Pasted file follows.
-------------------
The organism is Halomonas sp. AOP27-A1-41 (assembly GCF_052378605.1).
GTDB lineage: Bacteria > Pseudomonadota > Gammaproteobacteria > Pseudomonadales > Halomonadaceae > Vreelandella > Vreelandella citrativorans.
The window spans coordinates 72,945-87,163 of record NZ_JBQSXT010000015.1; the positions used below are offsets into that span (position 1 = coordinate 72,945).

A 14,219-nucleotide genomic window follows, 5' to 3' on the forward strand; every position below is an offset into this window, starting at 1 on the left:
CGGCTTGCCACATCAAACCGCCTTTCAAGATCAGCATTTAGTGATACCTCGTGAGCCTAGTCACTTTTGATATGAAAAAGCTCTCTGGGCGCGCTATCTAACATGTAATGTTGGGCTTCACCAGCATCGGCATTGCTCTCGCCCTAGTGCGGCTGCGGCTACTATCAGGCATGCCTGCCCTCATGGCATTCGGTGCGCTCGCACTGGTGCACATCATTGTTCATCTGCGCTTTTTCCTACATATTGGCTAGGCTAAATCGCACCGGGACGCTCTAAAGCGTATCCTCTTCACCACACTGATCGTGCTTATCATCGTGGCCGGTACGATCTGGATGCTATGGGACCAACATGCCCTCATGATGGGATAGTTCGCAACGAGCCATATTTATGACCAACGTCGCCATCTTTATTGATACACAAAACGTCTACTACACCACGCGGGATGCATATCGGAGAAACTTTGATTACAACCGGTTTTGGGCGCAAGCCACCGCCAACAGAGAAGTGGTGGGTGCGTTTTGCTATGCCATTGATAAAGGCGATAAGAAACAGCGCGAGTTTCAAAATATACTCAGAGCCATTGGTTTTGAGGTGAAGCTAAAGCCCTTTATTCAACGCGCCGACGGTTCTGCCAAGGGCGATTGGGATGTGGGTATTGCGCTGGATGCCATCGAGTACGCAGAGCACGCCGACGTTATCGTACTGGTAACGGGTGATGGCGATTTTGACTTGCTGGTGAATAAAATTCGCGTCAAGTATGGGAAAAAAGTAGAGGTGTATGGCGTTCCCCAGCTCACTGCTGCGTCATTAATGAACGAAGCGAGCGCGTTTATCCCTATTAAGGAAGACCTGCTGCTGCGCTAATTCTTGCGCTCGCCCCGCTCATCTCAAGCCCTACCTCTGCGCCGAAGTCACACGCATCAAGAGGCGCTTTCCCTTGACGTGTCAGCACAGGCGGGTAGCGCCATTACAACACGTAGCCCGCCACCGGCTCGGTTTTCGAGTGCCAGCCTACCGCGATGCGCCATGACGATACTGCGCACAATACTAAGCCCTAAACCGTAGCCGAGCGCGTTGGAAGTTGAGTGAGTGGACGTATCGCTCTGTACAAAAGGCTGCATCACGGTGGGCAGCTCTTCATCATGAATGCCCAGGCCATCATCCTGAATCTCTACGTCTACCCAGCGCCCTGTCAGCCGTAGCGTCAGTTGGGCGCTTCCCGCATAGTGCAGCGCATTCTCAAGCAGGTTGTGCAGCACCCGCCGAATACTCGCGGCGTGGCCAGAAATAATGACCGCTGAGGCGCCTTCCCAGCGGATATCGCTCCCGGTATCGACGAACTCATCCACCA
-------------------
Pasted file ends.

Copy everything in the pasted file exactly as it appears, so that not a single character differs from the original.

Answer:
The organism is Halomonas sp. AOP27-A1-41 (assembly GCF_052378605.1).
GTDB lineage: Bacteria > Pseudomonadota > Gammaproteobacteria > Pseudomonadales > Halomonadaceae > Vreelandella > Vreelandella citrativorans.
The window spans coordinates 72,945-87,163 of record NZ_JBQSXT010000015.1; the positions used below are offsets into that span (position 1 = coordinate 72,945).

A 14,219-nucleotide genomic window follows, 5' to 3' on the forward strand; every position below is an offset into this window, starting at 1 on the left:
CGGCTTGCCACATCAAACCGCCTTTCAAGATCAGCATTTAGTGATACCTCGTGAGCCTAGTCACTTTTGATATGAAAAAGCTCTCTGGGCGCGCTATCTAACATGTAATGTTGGGCTTCACCAGCATCGGCATTGCTCTCGCCCTAGTGCGGCTGCGGCTACTATCAGGCATGCCTGCCCTCATGGCATTCGGTGCGCTCGCACTGGTGCACATCATTGTTCATCTGCGCTTTTTCCTACATATTGGCTAGGCTAAATCGCACCGGGACGCTCTAAAGCGTATCCTCTTCACCACACTGATCGTGCTTATCATCGTGGCCGGTACGATCTGGATGCTATGGGACCAACATGCCCTCATGATGGGATAGTTCGCAACGAGCCATATTTATGACCAACGTCGCCATCTTTATTGATACACAAAACGTCTACTACACCACGCGGGATGCATATCGGAGAAACTTTGATTACAACCGGTTTTGGGCGCAAGCCACCGCCAACAGAGAAGTGGTGGGTGCGTTTTGCTATGCCATTGATAAAGGCGATAAGAAACAGCGCGAGTTTCAAAATATACTCAGAGCCATTGGTTTTGAGGTGAAGCTAAAGCCCTTTATTCAACGCGCCGACGGTTCTGCCAAGGGCGATTGGGATGTGGGTATTGCGCTGGATGCCATCGAGTACGCAGAGCACGCCGACGTTATCGTACTGGTAACGGGTGATGGCGATTTTGACTTGCTGGTGAATAAAATTCGCGTCAAGTATGGGAAAAAAGTAGAGGTGTATGGCGTTCCCCAGCTCACTGCTGCGTCATTAATGAACGAAGCGAGCGCGTTTATCCCTATTAAGGAAGACCTGCTGCTGCGCTAATTCTTGCGCTCGCCCCGCTCATCTCAAGCCCTACCTCTGCGCCGAAGTCACACGCATCAAGAGGCGCTTTCCCTTGACGTGTCAGCACAGGCGGGTAGCGCCATTACAACACGTAGCCCGCCACCGGCTCGGTTTTCGAGTGCCAGCCTACCGCGATGCGCCATGACGATACTGCGCACAATACTAAGCCCTAAACCGTAGCCGAGCGCGTTGGAAGTTGAGTGAGTGGACGTATCGCTCTGTACAAAAGGCTGCATCACGGTGGGCAGCTCTTCATCATGAATGCCCAGGCCATCATCCTGAATCTCTACGTCTACCCAGCGCCCTGTCAGCCGTAGCGTCAGTTGGGCGCTTCCCGCATAGTGCAGCGCATTCTCAAGCAGGTTGTGCAGCACCCGCCGAATACTCGCGGCGTGGCCAGAAATAATGACCGCTGAGGCGCCTTCCCAGCGGATATCGCTCCCGGTATCGACGAACTCATCCACCA